That’s right. The sidewalk is at an entirely different grade than the street level, with a difference of close to two feet. Those gaps in the wrought-iron gate? Access points with a few stairs.
I find this bizarre, because the sidewalk is merely meeting the elevation of the entrances to all the buildings on this block of downtown. For some reason, the doorways to the commercial buildings on this block of downtown Bastrop are at a different grade from the street—different enough to require stairs for access.
Bastrop, like most of Louisiana, is not exactly a city of rugged topography. And none of the other blocks that front the courthouse square have such a grade change. Look at the northeast corner of the square, for example.
Nothing unusual about the curb separating the street from the sidewalk. (This photo also gives me opportunity to promote two older blog posts: the 1950s-era Googie façade to this old building recalls an essay from not so long ago on Thibodaux, Louisiana, while the probable Jewish last name evokes an older, extensive exploration of Jewish settlements in the rural South.)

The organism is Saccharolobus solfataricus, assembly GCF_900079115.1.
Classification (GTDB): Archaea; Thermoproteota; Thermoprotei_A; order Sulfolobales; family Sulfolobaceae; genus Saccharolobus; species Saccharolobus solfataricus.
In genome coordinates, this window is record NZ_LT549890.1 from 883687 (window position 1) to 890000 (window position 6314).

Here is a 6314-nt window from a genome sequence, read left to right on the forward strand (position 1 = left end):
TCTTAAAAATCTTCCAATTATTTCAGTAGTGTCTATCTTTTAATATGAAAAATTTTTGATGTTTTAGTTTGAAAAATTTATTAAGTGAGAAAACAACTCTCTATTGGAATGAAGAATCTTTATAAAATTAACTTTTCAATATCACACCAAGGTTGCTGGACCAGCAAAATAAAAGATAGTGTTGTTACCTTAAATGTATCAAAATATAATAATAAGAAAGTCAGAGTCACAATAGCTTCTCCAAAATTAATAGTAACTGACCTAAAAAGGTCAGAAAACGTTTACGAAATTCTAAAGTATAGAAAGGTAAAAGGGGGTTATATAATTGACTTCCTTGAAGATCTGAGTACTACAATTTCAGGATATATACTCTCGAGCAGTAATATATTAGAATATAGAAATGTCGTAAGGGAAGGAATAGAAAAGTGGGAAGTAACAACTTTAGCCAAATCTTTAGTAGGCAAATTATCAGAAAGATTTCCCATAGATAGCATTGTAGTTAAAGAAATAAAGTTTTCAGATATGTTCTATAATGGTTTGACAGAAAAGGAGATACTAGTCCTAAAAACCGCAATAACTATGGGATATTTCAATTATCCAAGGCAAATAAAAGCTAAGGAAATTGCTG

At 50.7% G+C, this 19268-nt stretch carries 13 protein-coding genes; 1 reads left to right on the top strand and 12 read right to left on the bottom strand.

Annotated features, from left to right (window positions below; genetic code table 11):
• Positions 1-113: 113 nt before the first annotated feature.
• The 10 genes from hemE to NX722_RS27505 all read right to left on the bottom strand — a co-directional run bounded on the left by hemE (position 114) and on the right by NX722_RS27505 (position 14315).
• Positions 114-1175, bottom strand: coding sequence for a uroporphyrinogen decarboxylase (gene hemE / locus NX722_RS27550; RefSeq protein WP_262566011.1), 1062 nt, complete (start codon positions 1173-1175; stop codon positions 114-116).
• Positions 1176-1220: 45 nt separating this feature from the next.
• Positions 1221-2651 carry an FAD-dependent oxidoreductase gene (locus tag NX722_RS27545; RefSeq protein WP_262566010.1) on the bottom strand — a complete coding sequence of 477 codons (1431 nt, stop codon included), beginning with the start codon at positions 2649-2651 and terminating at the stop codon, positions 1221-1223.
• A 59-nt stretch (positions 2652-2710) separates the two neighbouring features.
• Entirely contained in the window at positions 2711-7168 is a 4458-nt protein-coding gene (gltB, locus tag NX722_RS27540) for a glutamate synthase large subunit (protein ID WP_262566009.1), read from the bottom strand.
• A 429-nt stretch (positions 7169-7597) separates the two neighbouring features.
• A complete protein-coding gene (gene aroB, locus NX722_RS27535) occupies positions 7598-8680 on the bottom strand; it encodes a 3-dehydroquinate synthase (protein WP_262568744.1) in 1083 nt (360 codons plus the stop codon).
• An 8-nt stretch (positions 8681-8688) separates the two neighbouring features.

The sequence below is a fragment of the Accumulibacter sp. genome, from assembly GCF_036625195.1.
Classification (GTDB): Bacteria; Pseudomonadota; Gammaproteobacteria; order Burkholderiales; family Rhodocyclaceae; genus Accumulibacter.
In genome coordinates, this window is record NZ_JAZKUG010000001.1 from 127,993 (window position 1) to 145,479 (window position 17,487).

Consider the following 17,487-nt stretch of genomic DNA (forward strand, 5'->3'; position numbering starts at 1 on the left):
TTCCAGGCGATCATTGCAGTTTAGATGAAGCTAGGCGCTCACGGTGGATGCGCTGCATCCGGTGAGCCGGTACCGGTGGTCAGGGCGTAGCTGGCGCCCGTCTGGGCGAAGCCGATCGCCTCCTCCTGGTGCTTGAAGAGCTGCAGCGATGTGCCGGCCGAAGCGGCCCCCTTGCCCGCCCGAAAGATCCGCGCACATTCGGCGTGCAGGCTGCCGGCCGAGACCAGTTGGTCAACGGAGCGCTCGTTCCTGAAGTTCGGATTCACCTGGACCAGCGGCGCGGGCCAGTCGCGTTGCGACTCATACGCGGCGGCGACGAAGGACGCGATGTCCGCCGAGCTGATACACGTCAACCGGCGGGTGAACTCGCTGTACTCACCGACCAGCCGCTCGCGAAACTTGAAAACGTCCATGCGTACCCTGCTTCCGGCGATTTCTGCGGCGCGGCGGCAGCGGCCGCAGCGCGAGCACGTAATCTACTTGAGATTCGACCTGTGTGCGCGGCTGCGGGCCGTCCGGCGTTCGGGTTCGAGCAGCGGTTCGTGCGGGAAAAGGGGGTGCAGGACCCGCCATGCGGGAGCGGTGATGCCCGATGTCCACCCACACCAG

So why are the sidewalk and the storefronts elevated on the western block? In terms of the buildings, I’ve exhausted both my gray matter as well as Hercule Poirot’s and can’t really come up with anything; perhaps some dusty city archives would explain the rationale for this, but it has lost me completely. As for the sidewalk, it obviously has to meet the buildings to provide access, but this streetscape improvement seems a bit too au courant to date from the same time period of the buildings. At the same time, it neglects one crucial consideration visible in most “improved” downtowns: access for persons with disabilities. Those little stairs leading from the on-street parking to the sidewalk aren’t the least bit compliant with the Americans with Disabilities Act. Fortunately, the corner crosswalk seems to be compensating for this major oversight: